brussels europe tokyo three years twelve percent ten percent two years
"cotonou" Discussed on AI Today Podcast: Artificial Intelligence Insights, Experts, and Opinion

AI Today Podcast: Artificial Intelligence Insights, Experts, and Opinion

02:21 min | 2 years ago

"cotonou" Discussed on AI Today Podcast: Artificial Intelligence Insights, Experts, and Opinion

"Of purposes, including display relevant content recommend relevant products provide personalized recommendation and guidance. And so on the objective of this use case is treating each individual as an individual. We had a very extensive podcast on hyper personalization. So if you'd like a really in depth discussion on that an overview, I encourage you to listen to that and we'll link that in the show notes. So for this podcast. We're not going to be digging into that. But this is one of our use patterns, so various examples of hyper, smells, ation is personalized content. Developing a user individual profile personalized recommendations and behavior. Profiling a few examples we had given is net. Flicks is using this to recommend rela. Vinton related content. We also had a really good use case we talked about with Starbucks how they're using personalization to help engage with their current customer base. And there's many -cations of hyper personalization outside of the advertising industry, which we spent a lot of time. For example. Let's turn to see hyperinflation finance, basically, get these persons recommendations of hyperinflation and medicine where you can get a personalized health care and care recommendations treatment. Also, personalized fitness and wellness applications as well to pretty much any time, you could think about not treating someone like they're in a bucket and trade them like individuals useful. What are the great use cases? We like to share with them. We're training the idea of the FICO score, which is really a bucking system to group people together who probably shouldn't be anything like each other into a scoring system to help understand their credit worthiness or the credit risk. But the truth of the matter is is that you should really be looking at each person as a person, and when you do that, then you may say that to people that may have otherwise identify co scores may be very different levels of credit worthiness. Even if they have very little credit. So we encourage you take a look at that pattern. Because just how broadly we see it being adopted. Similarly, the second pattern that we've identified our Thomas systems, including when you hear about you definitely hear a lot about Thomas, which are the way that we define it as physical and virtual systems software systems as well as hardware they're able to accomplish a task achieve a goal interact with their surroundings and or perform their objective with minimal if any human involvement. That's what Thomas is right. It's pretty clear because the English definition of autonomous enjoying this podcast and sorry for the brief interruption Cotonou.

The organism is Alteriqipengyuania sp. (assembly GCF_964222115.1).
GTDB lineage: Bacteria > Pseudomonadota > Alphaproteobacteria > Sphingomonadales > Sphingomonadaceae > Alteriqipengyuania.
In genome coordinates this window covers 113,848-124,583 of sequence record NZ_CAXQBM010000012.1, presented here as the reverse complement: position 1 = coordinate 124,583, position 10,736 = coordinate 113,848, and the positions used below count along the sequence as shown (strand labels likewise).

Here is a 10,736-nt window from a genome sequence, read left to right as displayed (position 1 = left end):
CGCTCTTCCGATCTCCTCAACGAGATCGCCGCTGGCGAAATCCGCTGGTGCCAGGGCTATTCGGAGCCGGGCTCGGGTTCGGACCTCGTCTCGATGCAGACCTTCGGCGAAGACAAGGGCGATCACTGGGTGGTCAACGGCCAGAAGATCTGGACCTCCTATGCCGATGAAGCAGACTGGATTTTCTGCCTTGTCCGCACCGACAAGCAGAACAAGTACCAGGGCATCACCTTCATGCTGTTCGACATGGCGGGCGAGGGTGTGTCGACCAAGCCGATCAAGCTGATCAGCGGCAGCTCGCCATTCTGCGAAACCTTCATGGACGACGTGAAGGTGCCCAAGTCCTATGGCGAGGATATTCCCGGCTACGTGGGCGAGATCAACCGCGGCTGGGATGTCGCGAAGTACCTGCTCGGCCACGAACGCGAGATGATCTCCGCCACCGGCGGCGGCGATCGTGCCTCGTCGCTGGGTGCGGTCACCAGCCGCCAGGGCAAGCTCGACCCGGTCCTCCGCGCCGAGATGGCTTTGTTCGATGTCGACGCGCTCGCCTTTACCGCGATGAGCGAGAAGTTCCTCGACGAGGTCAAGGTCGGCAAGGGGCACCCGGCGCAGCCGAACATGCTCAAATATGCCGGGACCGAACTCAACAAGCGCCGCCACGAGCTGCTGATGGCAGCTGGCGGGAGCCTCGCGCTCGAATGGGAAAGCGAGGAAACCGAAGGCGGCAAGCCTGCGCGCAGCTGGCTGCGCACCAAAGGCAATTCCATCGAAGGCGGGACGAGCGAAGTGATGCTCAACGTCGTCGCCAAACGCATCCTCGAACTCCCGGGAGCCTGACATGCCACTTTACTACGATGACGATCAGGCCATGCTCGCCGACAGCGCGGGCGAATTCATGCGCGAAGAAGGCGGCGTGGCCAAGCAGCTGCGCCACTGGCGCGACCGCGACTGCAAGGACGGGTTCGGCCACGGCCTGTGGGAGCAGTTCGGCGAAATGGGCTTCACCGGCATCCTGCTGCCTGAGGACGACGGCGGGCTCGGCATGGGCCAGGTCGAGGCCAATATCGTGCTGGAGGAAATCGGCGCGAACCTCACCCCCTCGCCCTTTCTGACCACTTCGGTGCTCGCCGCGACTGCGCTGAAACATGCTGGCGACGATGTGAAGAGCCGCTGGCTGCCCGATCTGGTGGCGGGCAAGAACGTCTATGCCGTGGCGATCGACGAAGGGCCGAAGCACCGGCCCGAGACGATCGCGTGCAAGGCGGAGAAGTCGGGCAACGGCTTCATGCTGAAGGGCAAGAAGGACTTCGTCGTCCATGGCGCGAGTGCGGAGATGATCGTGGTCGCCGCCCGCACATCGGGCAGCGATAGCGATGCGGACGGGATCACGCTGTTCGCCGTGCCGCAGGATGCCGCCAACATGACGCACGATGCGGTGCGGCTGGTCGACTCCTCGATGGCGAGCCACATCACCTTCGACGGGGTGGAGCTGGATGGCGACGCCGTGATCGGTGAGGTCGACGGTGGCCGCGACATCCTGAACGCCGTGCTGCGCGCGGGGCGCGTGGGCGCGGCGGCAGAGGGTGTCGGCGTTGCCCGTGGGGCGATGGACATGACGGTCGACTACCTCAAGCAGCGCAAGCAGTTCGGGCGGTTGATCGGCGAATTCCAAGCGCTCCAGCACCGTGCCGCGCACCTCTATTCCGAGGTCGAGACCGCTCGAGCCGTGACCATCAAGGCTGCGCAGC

Thomas Thomas systems Starbucks Vinton
"cotonou" Discussed on News-Talk 1400 The Patriot

News-Talk 1400 The Patriot

01:46 min | 2 years ago

"cotonou" Discussed on News-Talk 1400 The Patriot